|NMU||VIRGINIA||Confidentiality/Privilege||Aug 8, 2002|
Source releases reporter from confidentiality promise
- A judge held Bristol Herald Courier reporter Chris Dumond in contempt and threatened him with jail and a fine for refusing to say who showed him a sealed arrest warrant, but the punishment was avoided when the source came forward.
A reporter for the Bristol Herald Courier in Virginia avoided paying a fine or going to jail for refusing to name a confidential source in court when the source released the reporter from a promise of confidentiality on Aug. 6.
Federal Magistrate Judge Pamela Sargent in Abingdon, Va., found reporter Chris Dumond in contempt on July 22 when he refused to tell her who showed him a sealed arrest warrant in a terrorism investigation. Dumond wrote several stories in June based on the sealed warrant.
Sargent threatened Dumond with a $5,000 fine and 30 days in jail. She gave Dumond until Aug. 6 to change his mind.
Less than an hour before the Aug. 6 hearing, the woman who showed the warrant to Dumond released Dumond from his promise of confidentiality, said David Harless, one of the attorneys for Dumond and the Herald Courier.
The morning of the hearing, Sargent indicated to attorneys that she would not punish the source if that person was a private individual who obtained the warrant without knowing it was sealed, Harless said.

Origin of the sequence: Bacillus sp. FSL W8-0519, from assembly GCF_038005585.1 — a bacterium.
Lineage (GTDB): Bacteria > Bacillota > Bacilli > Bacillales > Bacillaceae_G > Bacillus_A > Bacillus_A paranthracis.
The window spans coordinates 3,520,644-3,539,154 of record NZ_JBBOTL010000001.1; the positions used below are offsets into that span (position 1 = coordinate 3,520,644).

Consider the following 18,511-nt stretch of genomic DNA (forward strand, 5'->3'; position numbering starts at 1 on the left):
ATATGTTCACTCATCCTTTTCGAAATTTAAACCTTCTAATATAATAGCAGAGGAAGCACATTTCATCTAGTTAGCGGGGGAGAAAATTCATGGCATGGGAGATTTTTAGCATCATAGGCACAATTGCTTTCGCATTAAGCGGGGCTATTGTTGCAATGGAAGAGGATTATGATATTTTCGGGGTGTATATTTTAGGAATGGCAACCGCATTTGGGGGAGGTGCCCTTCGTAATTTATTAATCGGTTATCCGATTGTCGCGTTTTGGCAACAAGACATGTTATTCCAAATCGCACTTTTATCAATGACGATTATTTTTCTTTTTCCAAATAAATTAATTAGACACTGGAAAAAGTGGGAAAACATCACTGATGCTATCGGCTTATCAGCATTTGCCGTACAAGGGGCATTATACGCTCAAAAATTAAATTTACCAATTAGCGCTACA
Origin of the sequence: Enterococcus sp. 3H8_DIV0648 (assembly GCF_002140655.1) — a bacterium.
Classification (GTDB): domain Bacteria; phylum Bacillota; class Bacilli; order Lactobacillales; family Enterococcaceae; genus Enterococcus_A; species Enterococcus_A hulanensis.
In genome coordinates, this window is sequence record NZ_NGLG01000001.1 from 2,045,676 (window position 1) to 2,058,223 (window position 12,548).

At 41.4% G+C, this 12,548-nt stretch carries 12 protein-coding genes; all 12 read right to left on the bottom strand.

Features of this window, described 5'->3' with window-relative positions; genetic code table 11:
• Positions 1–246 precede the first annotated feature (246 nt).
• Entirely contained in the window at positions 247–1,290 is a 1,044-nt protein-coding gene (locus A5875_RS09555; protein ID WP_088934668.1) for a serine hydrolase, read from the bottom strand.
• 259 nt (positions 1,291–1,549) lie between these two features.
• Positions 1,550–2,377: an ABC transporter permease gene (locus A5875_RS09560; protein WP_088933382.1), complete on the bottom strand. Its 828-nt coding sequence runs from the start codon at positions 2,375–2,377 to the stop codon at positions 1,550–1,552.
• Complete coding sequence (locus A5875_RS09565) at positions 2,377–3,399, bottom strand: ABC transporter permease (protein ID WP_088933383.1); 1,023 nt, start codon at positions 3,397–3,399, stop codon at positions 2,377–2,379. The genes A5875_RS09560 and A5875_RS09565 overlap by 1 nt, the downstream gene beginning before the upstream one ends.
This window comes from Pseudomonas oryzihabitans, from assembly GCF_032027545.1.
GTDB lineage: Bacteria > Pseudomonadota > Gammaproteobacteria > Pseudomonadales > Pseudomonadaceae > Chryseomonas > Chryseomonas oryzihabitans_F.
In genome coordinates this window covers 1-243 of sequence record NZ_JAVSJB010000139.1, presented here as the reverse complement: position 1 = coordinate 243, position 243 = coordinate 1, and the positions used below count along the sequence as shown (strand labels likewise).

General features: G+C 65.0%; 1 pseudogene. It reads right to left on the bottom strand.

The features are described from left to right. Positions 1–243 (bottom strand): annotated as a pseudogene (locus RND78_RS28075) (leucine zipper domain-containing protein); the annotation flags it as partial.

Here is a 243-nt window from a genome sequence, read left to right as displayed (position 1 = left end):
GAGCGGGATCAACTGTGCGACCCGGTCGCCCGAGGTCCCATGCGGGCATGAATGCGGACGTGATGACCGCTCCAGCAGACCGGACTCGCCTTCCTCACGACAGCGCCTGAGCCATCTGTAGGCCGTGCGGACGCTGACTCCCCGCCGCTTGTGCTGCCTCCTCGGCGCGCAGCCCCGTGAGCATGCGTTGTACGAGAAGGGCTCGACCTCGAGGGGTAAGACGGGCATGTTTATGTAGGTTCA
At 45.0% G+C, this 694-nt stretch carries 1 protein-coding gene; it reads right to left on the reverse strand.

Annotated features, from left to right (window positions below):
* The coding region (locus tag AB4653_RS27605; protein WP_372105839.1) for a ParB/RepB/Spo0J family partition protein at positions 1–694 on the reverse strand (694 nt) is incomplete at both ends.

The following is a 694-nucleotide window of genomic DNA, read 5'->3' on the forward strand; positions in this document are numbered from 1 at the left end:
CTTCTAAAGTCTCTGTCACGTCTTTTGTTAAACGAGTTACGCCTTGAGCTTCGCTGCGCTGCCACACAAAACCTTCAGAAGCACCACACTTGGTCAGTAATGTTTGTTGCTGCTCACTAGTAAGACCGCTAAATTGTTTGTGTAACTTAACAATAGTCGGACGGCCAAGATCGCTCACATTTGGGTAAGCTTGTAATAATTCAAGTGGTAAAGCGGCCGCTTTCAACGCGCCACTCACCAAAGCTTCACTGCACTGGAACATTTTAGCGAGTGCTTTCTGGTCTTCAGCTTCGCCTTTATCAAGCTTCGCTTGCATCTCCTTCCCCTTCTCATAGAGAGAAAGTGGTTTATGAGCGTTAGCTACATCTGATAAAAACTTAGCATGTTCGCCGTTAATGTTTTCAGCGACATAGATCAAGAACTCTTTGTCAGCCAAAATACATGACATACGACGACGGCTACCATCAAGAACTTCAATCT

That encouraged Nancy McNey to step forward. McNey is a friend of Dr. Tajammul Bhatti, who was staying with McNey when he was arrested as a material witness in a terrorism investigation.
After McNey released Dumond from his promise, the reporter took the stand and told the judge that McNey showed him the warrant, Harless said.
Bhatti, an American citizen and native of Pakistan, was jailed for a week in June. The warrant did not charge Bhatti with a crime but indicated that the retired psychiatrist was a witness to events involving terrorism and the development of weapons of mass destruction, Dumond reported.
Sargent sealed all records in the case and issued a gag order preventing everyone involved in the case from talking about it. Also on May 6, Sargent decided not to hold Bhatti and his attorney, Dennis Jones, in contempt of court, even though she said they technically violated the gag order by talking to others about the case, the Herald Courier reported.
(United States v. Bhatti; Media counsel: Craig Merritt and David Harless, Christian & Barton LLP, Richmond, Va.) — MD
© 2002 The Reporters Committee for Freedom of the Press